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Final Report on Job Sharing in Hawaii State Government

Report No.  93-11


As defined by statute, job sharing is the "voluntary sharing of a full-time, permanent employee's position with another employee, with each working one-half of the total number of hours of work required per month." Job sharers receive one-half of the salary to which they are entitled and at least one-half of the benefits afforded full-time employees.

For nearly 15 years the Legislature has promoted job sharing as an employment option for certain state workers.  Job-sharing pilot projects have been conducted in the Department of Education and the Department of Health.  We evaluated these projects; found job sharing to be a feasible, desirable, and cost-effective work arrangement; and recommended that job sharing should be made available by statute to all state agencies to use at their discretion.  The Legislature has established permanent job-sharing programs in the Department of Education for full-time, tenured, certificated personnel (excluding educational officers) and for full-time employees of the public libraries.

Most recently, Act 244 of 1989 established a job-sharing pilot project from FY 1990-91 to FYI993-94 to test the efficacy of job sharing throughout state government.  The act covers permanent, full-time employees in the executive branch, the Department of Education, the University of Hawaii, the Judiciary, the Legislative Reference Bureau, the Office of the Auditor, and the Office of the Ombudsman.  Participation in the project is voluntary both for the agencies and the employees.  Each participating agency is allowed to use up to 150 permanent positions for job sharing.

In 1991 we issued a status report on the Act 244 pilot project, focusing on the progress of implementation.  We found that interest in the project was minimal.  Most executive agencies were not participating and no employees had applied for job sharing.

In the present study, we found participation in the pilot project was still low.  Most executive agencies still were not participating in the project.  Some said their work is not amenable to job sharing, employees are not interested, or job sharing is too complicated.  Only 37 state employees are taking part, most of them nurses.  Even with an additional 99 employees participating under other statutes, only 136 of Hawaii's state employees were job sharing.  Agency officials suggest that most employees cannot survive on a half-time salary.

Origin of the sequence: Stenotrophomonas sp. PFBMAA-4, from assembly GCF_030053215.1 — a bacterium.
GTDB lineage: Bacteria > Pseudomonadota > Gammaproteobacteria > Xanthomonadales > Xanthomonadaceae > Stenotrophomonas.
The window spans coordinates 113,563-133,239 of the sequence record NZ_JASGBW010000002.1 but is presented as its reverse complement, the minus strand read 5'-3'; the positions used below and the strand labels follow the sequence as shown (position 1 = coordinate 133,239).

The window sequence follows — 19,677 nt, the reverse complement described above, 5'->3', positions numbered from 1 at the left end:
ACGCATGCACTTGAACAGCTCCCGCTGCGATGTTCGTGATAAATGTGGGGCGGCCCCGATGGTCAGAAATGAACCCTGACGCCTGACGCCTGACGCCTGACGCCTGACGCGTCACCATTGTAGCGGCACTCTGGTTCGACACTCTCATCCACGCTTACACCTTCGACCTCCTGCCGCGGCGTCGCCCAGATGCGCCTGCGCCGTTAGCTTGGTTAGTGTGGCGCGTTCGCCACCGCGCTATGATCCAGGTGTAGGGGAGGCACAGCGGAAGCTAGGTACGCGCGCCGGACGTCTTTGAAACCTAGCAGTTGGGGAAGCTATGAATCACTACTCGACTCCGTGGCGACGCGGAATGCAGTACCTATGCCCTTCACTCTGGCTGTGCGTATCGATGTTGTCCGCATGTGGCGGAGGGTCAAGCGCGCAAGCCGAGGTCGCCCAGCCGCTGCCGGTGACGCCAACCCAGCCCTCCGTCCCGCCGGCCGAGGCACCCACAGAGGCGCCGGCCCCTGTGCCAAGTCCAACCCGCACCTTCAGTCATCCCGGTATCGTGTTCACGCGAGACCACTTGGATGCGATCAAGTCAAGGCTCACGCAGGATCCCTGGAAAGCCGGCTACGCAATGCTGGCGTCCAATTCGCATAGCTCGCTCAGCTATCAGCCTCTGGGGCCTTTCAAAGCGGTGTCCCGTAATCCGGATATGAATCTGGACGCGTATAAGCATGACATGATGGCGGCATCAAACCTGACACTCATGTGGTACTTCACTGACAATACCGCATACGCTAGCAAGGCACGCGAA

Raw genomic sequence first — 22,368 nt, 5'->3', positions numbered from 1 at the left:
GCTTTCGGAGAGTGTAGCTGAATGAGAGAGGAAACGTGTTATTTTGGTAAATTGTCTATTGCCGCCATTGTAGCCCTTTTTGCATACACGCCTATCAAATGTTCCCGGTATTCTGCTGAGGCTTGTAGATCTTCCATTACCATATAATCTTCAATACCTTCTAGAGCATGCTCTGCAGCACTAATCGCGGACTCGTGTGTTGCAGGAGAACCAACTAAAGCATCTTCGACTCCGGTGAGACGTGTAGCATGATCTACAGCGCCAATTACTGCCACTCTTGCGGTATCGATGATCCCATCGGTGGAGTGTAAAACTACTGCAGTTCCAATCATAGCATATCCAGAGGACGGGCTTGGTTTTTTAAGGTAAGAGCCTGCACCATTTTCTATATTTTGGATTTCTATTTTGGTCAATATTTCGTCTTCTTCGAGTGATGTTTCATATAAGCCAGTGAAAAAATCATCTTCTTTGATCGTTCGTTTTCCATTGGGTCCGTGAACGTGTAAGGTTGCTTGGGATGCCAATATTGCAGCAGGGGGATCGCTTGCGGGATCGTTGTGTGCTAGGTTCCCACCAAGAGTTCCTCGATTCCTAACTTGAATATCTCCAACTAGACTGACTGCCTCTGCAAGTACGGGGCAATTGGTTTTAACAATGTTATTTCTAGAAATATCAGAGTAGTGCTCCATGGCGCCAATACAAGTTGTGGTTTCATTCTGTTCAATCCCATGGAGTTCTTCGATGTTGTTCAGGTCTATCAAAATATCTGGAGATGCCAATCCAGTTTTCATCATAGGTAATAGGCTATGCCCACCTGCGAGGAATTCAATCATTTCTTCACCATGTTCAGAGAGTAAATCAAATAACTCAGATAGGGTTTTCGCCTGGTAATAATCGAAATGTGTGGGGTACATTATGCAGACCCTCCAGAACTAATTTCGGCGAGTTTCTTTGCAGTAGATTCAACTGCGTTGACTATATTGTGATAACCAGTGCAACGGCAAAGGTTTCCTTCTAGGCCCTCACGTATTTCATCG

However, we found that agencies which have job-sharing employees are satisfied with job sharing and have received no complaints about job sharing from their subordinate units.  Widespread support for job sharing exists at the work unit level.  Supervisors find that job sharing meets their needs and allows flexibility in scheduling.  They believe job sharing should be continued and extended as an option for all state agencies.  Employees who are job sharing expressed satisfaction with the arrangement because it means more time with their family, less job-related stress, and increased productivity.  They also like the benefits and being able to continue working at a job they enjoy.  Almost all reported that job sharing improves their agency's operations by reducing turnover and absenteeism, improving productivity and morale, or a combination of these.  One employee said the only problem with job sharing is frequent rumors that it might be taken away.  Almost all of the job sharers recommended that job sharing be made an option for all full-time state workers seeking part-time employment.

We concluded that job sharing has a positive effect on both agencies and their employees who job share.  Agencies may find it to their advantage to foster interest in job sharing.


We recommend that the Legislature consider passing legislation that would authorize all agencies in the three branches of the state government to implement job sharing at their discretion.  The legislation should encourage agencies to examine carefully the appropriate use of job sharing as a means of improving operations and retaining effective employees.  Agencies, in turn, should share information about positions suitable for job sharing, where job sharing has worked, and where it has not.

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